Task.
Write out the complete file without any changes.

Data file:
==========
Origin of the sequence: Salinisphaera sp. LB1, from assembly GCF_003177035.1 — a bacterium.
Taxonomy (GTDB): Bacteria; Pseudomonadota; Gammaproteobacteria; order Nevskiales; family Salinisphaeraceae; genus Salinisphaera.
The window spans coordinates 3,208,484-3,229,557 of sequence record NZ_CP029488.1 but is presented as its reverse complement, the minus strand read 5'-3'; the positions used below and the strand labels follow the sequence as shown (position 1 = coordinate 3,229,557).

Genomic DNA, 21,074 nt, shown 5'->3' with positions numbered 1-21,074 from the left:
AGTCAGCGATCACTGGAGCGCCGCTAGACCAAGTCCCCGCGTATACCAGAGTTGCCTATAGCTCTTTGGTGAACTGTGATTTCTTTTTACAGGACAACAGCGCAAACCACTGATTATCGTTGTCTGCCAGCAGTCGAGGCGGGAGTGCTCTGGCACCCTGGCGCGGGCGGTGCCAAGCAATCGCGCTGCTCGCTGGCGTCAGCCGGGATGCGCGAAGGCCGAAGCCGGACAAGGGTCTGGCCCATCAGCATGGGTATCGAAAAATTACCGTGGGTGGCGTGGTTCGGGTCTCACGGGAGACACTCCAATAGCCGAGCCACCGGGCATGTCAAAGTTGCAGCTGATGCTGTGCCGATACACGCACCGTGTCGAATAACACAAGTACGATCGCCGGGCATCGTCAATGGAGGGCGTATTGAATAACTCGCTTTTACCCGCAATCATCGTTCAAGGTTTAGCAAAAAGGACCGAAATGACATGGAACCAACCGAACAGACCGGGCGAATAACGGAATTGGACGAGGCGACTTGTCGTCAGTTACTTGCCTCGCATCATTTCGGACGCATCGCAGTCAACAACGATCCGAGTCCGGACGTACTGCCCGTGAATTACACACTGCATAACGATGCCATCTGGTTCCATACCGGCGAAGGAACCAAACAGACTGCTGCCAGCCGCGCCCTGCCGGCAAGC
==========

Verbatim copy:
Origin of the sequence: Salinisphaera sp. LB1, from assembly GCF_003177035.1 — a bacterium.
Taxonomy (GTDB): Bacteria; Pseudomonadota; Gammaproteobacteria; order Nevskiales; family Salinisphaeraceae; genus Salinisphaera.
The window spans coordinates 3,208,484-3,229,557 of sequence record NZ_CP029488.1 but is presented as its reverse complement, the minus strand read 5'-3'; the positions used below and the strand labels follow the sequence as shown (position 1 = coordinate 3,229,557).

Genomic DNA, 21,074 nt, shown 5'->3' with positions numbered 1-21,074 from the left:
AGTCAGCGATCACTGGAGCGCCGCTAGACCAAGTCCCCGCGTATACCAGAGTTGCCTATAGCTCTTTGGTGAACTGTGATTTCTTTTTACAGGACAACAGCGCAAACCACTGATTATCGTTGTCTGCCAGCAGTCGAGGCGGGAGTGCTCTGGCACCCTGGCGCGGGCGGTGCCAAGCAATCGCGCTGCTCGCTGGCGTCAGCCGGGATGCGCGAAGGCCGAAGCCGGACAAGGGTCTGGCCCATCAGCATGGGTATCGAAAAATTACCGTGGGTGGCGTGGTTCGGGTCTCACGGGAGACACTCCAATAGCCGAGCCACCGGGCATGTCAAAGTTGCAGCTGATGCTGTGCCGATACACGCACCGTGTCGAATAACACAAGTACGATCGCCGGGCATCGTCAATGGAGGGCGTATTGAATAACTCGCTTTTACCCGCAATCATCGTTCAAGGTTTAGCAAAAAGGACCGAAATGACATGGAACCAACCGAACAGACCGGGCGAATAACGGAATTGGACGAGGCGACTTGTCGTCAGTTACTTGCCTCGCATCATTTCGGACGCATCGCAGTCAACAACGATCCGAGTCCGGACGTACTGCCCGTGAATTACACACTGCATAACGATGCCATCTGGTTCCATACCGGCGAAGGAACCAAACAGACTGCTGCCAGCCGCGCCCTGCCGGCAAGC